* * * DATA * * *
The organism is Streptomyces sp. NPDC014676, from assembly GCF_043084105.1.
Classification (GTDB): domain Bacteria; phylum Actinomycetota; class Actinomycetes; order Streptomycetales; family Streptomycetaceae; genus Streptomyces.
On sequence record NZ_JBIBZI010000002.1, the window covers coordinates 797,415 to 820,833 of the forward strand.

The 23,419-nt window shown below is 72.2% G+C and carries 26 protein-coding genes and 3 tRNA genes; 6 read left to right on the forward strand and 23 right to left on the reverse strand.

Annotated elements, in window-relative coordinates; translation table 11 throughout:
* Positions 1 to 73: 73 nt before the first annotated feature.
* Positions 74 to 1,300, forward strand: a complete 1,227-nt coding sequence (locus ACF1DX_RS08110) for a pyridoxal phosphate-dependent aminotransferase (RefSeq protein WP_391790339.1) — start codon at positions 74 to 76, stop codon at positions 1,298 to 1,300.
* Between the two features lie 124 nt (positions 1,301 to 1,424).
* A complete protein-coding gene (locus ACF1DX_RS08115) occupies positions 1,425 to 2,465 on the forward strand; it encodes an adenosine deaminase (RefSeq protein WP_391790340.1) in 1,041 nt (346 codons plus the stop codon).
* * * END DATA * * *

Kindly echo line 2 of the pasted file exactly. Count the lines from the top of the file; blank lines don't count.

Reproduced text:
Classification (GTDB): domain Bacteria; phylum Actinomycetota; class Actinomycetes; order Streptomycetales; family Streptomycetaceae; genus Streptomyces.